Somatic cell nuclear transfer

From Academic Kids

In genetics, somatic cell nuclear transfer (SCNT) is a technique for cloning.

The process

The nucleus of a cell contains DNA, which acts roughly as its blueprint (although unlike an actual blueprint, these instructions are greatly affected by environment as well as other factors not yet fully understood and can change over time). In somatic cell nuclear transfer the nucleus of an unfertilized egg is removed or destroyed. The nucleus of a somatic cell (a cell other than a sperm or egg cell) is then removed and put in the emptied egg.

This technique is currently the basis for cloning animals, such as the famous Dolly the sheep, and could theoretically be used to clone humans. It is commonly used to produce embryonic stem cells. In order to do this, the egg, now containing the nucleus of a somatic cell, is stimulated in such a way that it begins to divide. The resulting cells are, ideally, genetically identical to the original; embryonic stem cells are harvested when dividing cells have formed a blastocyst.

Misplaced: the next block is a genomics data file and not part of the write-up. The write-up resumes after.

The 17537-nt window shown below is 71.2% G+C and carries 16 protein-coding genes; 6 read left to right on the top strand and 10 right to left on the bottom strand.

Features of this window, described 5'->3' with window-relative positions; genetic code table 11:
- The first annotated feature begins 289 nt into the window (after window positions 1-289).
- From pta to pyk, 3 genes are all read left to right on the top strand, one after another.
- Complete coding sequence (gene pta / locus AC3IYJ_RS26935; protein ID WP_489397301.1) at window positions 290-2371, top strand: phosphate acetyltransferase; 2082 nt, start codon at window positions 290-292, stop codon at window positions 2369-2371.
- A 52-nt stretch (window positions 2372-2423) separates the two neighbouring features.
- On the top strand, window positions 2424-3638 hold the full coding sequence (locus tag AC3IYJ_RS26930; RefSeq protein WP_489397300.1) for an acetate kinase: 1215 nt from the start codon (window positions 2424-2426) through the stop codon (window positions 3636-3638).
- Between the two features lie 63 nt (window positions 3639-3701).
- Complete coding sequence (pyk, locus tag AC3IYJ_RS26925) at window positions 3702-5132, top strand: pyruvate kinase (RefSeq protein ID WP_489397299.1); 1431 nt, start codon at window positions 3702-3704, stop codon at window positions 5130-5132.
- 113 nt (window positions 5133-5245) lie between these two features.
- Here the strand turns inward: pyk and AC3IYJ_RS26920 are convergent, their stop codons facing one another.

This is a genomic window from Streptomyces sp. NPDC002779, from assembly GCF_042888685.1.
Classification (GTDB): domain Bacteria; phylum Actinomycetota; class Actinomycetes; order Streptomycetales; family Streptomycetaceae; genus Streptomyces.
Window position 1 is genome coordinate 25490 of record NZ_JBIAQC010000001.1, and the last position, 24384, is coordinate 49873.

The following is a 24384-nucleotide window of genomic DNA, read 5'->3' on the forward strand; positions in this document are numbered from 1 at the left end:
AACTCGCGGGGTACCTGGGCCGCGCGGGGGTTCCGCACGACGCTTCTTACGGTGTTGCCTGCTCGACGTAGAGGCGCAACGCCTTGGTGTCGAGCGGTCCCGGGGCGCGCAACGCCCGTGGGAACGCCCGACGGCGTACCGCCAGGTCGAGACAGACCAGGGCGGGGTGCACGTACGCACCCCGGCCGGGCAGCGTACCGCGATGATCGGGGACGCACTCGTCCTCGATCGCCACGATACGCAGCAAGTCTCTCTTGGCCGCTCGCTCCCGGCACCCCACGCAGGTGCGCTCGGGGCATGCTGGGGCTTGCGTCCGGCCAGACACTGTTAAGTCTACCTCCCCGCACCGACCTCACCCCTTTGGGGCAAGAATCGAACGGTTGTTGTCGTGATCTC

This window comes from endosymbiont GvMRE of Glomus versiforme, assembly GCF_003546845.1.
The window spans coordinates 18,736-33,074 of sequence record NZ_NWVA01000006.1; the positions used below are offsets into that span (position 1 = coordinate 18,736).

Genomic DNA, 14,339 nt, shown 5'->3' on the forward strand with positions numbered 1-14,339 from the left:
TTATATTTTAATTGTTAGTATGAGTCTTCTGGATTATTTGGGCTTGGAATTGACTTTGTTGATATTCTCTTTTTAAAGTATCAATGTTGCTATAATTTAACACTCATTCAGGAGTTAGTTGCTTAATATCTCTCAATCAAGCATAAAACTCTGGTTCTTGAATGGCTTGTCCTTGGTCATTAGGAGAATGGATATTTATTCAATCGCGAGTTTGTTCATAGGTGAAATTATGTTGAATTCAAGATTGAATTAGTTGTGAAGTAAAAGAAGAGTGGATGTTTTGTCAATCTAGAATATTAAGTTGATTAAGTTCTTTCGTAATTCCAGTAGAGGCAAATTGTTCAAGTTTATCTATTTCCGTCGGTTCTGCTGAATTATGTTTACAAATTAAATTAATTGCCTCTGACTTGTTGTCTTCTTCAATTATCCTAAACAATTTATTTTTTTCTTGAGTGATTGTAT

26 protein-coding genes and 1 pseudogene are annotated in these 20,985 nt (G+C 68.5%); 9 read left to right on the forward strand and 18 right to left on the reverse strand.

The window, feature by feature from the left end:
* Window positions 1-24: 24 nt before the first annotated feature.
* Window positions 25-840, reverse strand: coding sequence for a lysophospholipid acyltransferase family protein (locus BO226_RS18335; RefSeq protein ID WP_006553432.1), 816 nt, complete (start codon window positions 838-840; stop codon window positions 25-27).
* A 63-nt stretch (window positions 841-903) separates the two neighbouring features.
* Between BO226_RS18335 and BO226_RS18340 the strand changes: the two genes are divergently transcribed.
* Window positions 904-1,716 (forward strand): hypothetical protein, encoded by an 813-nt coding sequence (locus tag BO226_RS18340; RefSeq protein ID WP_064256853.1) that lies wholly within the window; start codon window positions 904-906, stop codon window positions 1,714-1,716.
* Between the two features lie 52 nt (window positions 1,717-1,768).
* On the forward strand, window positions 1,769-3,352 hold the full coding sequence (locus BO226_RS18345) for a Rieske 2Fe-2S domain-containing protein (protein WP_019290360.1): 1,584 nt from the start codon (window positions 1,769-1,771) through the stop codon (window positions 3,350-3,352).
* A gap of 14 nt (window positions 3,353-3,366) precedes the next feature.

Limitations

The stress placed on both the egg cell and the introduced nucleus are enormous, leading to a high mortality rate in resulting cells. As the procedure currently cannot be automated, but has to be performed manually under a microscope, SCNT is very resource intensive.

The biochemistry involved in "activating" the recipient egg is far from understood.

Not all of the donor cell's genetic information is transferred. DNA of organelles (mostly mitochondria) is left behind, with the resulting cells retaining those structures which originally belonged to the egg.de:Zellkerntransfer

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